The Implications of AMD Induced Acidity, High Metal Concentrations and Ochre Precipitation on Aquatic Organisms
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Department of Environmental Science, School of Ecological and Human Sustainability, College of Agriculture and Environmental Sciences, UNISA. Florida 1710, Roodepoort, Gauteng, South Africa
Veronica M. Ngole-Jeme   

Environmental Sciences, University of South Africa (UNISA), Cnr Pioneer and Christiaan de Wet Anevue, 1710, Johannesburg, South Africa
Submission date: 2022-11-28
Final revision date: 2023-01-27
Acceptance date: 2023-02-16
Online publication date: 2023-05-16
Publication date: 2023-06-23
Pol. J. Environ. Stud. 2023;32(4):2959–2980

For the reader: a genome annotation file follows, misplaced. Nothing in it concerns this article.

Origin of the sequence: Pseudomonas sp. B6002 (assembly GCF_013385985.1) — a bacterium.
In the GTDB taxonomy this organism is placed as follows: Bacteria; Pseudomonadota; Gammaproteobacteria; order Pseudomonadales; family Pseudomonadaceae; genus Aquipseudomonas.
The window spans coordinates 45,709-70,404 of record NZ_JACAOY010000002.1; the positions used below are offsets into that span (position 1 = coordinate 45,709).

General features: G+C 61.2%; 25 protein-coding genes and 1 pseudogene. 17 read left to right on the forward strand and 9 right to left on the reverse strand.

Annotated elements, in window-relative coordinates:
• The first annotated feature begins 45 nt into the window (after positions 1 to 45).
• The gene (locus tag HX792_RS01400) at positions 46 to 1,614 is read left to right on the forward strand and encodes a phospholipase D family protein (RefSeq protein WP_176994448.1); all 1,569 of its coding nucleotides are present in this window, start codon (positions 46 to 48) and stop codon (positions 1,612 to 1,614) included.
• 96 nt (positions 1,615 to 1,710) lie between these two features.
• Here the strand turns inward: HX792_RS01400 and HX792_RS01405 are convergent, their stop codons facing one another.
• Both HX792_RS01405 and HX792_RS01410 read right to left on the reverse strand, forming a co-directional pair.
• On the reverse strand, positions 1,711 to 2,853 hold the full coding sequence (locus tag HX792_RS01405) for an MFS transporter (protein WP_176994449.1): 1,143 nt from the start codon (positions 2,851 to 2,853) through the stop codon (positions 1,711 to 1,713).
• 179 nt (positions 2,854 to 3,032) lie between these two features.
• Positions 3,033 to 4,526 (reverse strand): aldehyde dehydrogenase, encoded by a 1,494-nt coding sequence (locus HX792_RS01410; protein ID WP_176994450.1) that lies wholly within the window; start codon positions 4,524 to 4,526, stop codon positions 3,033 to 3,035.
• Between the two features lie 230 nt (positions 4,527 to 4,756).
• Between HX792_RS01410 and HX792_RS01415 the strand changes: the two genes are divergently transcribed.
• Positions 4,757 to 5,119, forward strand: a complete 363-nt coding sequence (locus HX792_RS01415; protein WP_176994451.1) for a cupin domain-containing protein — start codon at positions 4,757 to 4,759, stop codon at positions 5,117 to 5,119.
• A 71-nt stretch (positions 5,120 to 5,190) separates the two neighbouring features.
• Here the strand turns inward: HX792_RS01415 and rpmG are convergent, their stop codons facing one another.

Acid mine drainage (AMD) is a legacy left behind by abandoned and active mines that affects all environmental media. Contamination of water resources by AMD presents significant challenges to aquatic ecosystem stability and on the abundance and diversity of aquatic species. Aquatic organisms react and are affected differently by these conditions. Several studies have reported on how AMD affects aquatic organisms with most of these studies focusing on a specific group of organisms or characteristic of the water. This review paper presents a holistic view on how aquatic organisms cope with, and are affected by the high acidity, high heavy metals content and precipitation of oxides of iron and aluminium which are characteristic of AMD contaminated freshwater ecosystems. Mechanisms of tolerance and the effects of high acidity, high heavy metals content, and precipitates of oxides of iron and aluminium on diatoms, algae, fish, and amphibians are discussed. The paper concludes by discussing the implications of AMD contamination of aquatic environments on the United Nations Sustainable Development Goals (SDGs) and recommendations on possible future prospects.